Supreme Court Greenlights UC Berkeley Housing Project Amid Legislative Changes

Make UC a Good Neighbor v. Regents of the University of California
(2024) 548 P.3d 1051 (Case No. S279242)

In a greatly anticipated decision involving UC Berkeley’s proposed student housing project at People’s Park and its related Long Range Development Plan (LRDP), the Supreme Court unanimously reversed the Court of Appeal’s decision and ruled in favor of the Regents of the University of California (Regents). At issue were Make UC a Good Neighbors’ (petitioners) claims that the Regents’ 2021 Environmental Impact Report (EIR) failed to adequately consider noise impacts from student parties and did not sufficiently evaluate alternative locations.[1] However, recent legislative changes codified on an urgency basis through Assembly Bill (AB) 1307 (2023-2024 Reg. Sess.) made clear that: (1) noise from residential projects is not a significant environmental impact for purposes of the California Environmental Quality Act (CEQA), and (2) certain housing projects sponsored by public higher education institutions are exempt from needing to consider alternative locations. The Supreme Court’s decision aligns with the legislative changes, allowing the Regents’ student housing project to proceed.

Factual Background

The case centered on a legal dispute over the Regents’ proposed student housing project at People’s Park, a site with historical significance due to its association with social and political activism since the 1960s. Currently, the UC Berkeley campus houses only 23 percent of its 45,000 students, the lowest rate in the University of California system. Implementation of the LRDP would add 11,730 new student beds to the campus over time. The project at People’s Park, specifically, would add 1,113 student beds and 125 affordable & supportive housing beds for lower-income or formerly homeless individuals not affiliated with the university.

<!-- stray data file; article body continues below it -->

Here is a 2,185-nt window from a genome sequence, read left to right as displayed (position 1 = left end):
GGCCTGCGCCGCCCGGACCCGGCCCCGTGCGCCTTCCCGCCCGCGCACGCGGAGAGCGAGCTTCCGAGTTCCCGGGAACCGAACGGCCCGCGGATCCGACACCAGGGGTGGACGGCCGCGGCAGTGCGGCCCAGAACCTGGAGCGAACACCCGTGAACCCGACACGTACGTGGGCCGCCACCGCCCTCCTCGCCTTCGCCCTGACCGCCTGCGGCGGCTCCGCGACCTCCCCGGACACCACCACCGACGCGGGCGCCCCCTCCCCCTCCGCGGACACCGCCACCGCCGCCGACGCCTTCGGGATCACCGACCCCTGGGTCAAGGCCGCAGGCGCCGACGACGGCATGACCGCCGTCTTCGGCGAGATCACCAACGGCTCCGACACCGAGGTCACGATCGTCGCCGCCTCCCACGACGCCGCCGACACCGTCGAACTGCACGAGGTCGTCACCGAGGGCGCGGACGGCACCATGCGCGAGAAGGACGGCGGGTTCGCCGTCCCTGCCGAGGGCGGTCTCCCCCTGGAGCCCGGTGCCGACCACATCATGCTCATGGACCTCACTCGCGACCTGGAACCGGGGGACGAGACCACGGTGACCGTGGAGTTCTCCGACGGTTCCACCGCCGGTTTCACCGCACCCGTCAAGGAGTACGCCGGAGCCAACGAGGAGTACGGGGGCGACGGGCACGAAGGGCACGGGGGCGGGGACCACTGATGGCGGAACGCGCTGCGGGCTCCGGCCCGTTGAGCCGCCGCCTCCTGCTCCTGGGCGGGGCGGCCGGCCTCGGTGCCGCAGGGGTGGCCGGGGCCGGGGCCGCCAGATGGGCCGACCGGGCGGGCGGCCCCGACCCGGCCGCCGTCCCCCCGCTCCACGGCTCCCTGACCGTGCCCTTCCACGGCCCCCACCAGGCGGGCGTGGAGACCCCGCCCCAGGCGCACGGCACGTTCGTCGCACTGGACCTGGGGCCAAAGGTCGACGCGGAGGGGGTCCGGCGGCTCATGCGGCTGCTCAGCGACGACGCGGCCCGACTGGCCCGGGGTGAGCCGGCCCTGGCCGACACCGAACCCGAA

Procedural Background

As mentioned above, the 2021 EIR was challenged by the petitioners on the grounds that it did not adequately address the noise impacts from student parties and failed to explore alternative locations. The trial court ruled in the Regents’ favor and denied the petition. However, the appellate court ruled that the 2021 EIR was inadequate on both topics – student-generated noise and alternative locations for site development.

Assembly Bill 1307

After the Supreme Court granted review, the Legislature passed AB 1307, introducing new sections to the Public Resources Code of direct and immediate relevance. Section 21085 states that noise from occupants and guests in residential projects is not considered a significant environmental impact. Additionally, section 21085.2 specifies that public higher education institutions are not required to consider alternative locations for residential or mixed-use housing projects in an EIR if the project site is no larger than five acres, surrounded by urban uses, and included in the most recent LRDP.

Section 21085 Analysis